January 26, 2017

EDITORIAL: Cornell Beyond the Richest One Percent

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Though elite colleges often boast of their affordability and socioeconomic diversity, a recent study found that Cornell enrolls approximately the same number of students from the richest one percent as it does from the bottom 40 percent. This troubling statistic points to flaws in the University’s mission to make higher education more accessible to students of all incomes. The under-representation of low-income students hinders diversity and inclusion at prestigious schools by discouraging deserving, qualified students from attending and succeeding in college.

Cornell must continue relieving the cost of attending college. Many students and their families remain baffled by the complicated process of applying for financial aid because important information remains scattered across various online sources. An article published by The New York Times described how, like many parents, one mother “does not understand how colleges define basic, crucial terms like ‘need,’ ‘aid’ or ‘need-blind admission,’ and she does not know that those definitions vary from place to place.” The administration can alleviate this by compiling a comprehensive list of resources and steps to secure the necessary aid, including possible scholarships and grants. In addition, during Cornell information sessions, alumni and current students could hold Q&A sessions for prospective applicants to describe how they navigated college and financial aid applications and to encourage students to realistically envision themselves at Cornell.  Encouraging more dialogue about financial aid options will highlight benefits that students may not know they are eligible for.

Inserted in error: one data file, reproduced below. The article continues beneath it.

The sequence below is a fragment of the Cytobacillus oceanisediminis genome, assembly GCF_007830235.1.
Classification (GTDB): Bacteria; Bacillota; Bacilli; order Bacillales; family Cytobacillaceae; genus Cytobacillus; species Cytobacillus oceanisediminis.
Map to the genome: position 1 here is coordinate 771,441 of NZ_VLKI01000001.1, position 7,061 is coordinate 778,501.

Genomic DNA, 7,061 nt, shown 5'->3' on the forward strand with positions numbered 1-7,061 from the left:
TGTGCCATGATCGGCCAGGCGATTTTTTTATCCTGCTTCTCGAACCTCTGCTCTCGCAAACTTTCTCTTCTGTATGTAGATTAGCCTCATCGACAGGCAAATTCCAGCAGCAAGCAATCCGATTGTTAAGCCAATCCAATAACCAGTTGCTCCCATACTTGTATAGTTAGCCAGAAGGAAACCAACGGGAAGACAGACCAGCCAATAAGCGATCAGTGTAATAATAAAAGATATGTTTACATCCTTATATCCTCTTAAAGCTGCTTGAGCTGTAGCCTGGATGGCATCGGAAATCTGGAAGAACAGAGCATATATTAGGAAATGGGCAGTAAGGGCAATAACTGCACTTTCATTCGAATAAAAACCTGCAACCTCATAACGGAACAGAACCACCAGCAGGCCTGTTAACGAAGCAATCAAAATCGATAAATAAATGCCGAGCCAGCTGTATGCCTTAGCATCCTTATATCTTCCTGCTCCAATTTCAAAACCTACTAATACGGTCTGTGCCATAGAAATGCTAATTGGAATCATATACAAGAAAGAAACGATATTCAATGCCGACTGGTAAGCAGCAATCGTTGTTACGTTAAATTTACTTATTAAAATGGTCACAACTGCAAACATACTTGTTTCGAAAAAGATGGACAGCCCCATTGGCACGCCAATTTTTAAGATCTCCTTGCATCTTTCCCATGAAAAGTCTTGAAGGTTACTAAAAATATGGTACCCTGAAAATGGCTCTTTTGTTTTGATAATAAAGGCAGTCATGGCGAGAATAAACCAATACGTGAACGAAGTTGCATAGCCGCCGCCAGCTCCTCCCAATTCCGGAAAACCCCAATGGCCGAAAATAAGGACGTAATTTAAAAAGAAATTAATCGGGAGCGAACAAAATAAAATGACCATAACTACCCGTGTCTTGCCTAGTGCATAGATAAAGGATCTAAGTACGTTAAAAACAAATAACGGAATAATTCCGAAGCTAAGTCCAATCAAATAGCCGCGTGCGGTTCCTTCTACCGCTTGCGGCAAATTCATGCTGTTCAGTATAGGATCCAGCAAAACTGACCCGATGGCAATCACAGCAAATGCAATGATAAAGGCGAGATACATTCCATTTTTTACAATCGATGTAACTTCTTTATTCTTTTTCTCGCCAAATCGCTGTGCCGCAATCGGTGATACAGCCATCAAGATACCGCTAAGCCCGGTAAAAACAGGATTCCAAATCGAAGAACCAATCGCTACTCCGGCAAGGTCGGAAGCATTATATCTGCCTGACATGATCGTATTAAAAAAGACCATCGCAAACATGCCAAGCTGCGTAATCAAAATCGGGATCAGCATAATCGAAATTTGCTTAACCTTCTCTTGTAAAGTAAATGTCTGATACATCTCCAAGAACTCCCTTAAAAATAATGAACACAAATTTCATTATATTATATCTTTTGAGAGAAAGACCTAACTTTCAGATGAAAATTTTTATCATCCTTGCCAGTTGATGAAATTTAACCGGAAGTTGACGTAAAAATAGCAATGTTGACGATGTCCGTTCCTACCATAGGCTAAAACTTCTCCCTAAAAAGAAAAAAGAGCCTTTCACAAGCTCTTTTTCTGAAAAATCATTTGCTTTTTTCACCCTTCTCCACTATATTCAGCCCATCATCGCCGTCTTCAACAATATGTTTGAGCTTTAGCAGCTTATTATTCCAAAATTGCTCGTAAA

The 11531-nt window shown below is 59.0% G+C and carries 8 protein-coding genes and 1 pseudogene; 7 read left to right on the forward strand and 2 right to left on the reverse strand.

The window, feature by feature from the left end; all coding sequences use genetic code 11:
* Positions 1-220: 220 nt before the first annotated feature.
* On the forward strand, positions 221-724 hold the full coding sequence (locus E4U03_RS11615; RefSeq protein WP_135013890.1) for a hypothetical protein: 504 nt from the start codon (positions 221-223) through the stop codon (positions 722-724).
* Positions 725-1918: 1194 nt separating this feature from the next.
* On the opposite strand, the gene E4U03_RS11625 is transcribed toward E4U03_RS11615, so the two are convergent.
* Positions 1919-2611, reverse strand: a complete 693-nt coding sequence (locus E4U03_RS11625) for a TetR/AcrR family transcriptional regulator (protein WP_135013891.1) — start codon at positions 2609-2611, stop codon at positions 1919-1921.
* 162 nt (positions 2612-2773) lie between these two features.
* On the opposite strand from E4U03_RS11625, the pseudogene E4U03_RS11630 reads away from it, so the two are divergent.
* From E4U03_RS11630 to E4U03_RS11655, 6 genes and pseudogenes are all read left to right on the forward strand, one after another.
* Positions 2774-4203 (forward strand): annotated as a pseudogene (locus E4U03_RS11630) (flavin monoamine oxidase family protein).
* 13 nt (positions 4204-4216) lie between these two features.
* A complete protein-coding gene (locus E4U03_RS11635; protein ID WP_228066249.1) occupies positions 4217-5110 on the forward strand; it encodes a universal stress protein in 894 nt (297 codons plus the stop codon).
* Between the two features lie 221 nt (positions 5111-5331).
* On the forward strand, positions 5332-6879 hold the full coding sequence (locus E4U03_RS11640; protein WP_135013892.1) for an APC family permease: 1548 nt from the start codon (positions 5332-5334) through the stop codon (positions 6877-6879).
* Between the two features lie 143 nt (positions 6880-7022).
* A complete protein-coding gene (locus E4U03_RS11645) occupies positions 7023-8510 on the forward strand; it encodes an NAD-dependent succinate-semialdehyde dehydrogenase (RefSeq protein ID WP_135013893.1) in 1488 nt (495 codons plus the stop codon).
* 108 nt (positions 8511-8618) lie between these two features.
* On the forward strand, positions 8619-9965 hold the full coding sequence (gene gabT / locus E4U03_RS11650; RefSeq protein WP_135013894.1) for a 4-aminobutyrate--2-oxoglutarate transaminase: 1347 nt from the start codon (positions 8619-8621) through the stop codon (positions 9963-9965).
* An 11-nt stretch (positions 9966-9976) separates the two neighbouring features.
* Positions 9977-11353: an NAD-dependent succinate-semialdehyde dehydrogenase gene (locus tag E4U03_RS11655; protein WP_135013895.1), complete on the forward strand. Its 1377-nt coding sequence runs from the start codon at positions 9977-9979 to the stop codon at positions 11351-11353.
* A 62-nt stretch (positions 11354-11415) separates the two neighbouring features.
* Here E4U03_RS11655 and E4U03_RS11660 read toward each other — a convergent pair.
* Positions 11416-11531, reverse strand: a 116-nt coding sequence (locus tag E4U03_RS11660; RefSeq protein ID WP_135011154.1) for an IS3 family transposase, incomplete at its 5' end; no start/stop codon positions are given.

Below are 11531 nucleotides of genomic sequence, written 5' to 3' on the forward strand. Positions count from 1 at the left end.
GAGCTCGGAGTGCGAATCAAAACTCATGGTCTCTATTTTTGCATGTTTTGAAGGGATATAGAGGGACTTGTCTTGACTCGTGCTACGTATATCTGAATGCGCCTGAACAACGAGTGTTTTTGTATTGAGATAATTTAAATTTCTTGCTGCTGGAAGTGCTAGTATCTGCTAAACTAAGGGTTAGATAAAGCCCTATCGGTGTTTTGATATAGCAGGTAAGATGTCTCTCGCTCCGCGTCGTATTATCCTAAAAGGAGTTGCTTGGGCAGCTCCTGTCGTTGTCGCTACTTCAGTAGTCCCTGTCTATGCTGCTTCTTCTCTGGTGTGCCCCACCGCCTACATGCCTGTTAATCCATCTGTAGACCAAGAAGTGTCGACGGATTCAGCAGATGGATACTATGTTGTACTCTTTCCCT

Efforts to promote socioeconomic diversity should also extend beyond admissions. Low-income students at Cornell share mutual concerns about how college life will play out after acceptance. Applying for financial aid can be a cumbersome process that, if misunderstood, impacts the amount of aid awarded. Even with financial aid, students can still incur hefty costs — for on-campus dining, extracurricular activities and course materials — and face the challenge of fitting into an environment where many of their peers are from richer families.

To address these issues, Cornell should build on the progress that recent student initiatives have achieved already. From First in Class — a student-run initiative that supports first-generation students — to Anabel’s Grocery, students are actively organizing new ways to publicize campus resources and aid financially-struggling students. In the spring, First in Class launched its Lending Library, which loans textbooks to students who struggle to afford them. Similarly, the students behind Anabel’s Grocery seek to open a subsidized grocery in order to decrease food insecurity and provide affordable meals on a campus with notoriously pricey dining. Despite multiple delays and logistical mishaps, Anabel’s Grocery remains a promising organization with an important mission to make it easier for students to afford the college life. Such programs — dedicated as they are to easing the struggles of first-generation and low-income students — not only support a subset of Cornell students, but also help build a stronger campus network of engaged Cornellians by facilitating conversation between people from different backgrounds. It is in the University’s best interest to support these student projects to the fullest extent possible.

Compared to the rest of the Ivy League, Cornell stands as one of the most egalitarian colleges. For example, Cornell has, of all the Ivies, the lowest ratio of one-percenters to students from the bottom 60 percent. The average median income of the parents of Cornell students born between 1980 and 1991 is $151,908, again the lowest in the Ivies, while Princeton students’ parents have the highest average median income at $206,383. This should be encouraging news for all Cornellians, but also an important reminder that there is always progress to be made: the national average for median parental income was $76,499 — approximately half of the Cornell average.

The University must continue to provide a challenging yet supportive environment that socioeconomically diverse students need in order to succeed. A Cornell education is an invaluable opportunity and incredible privilege that should be just as accessible to the top one percent as to the bottom one percent.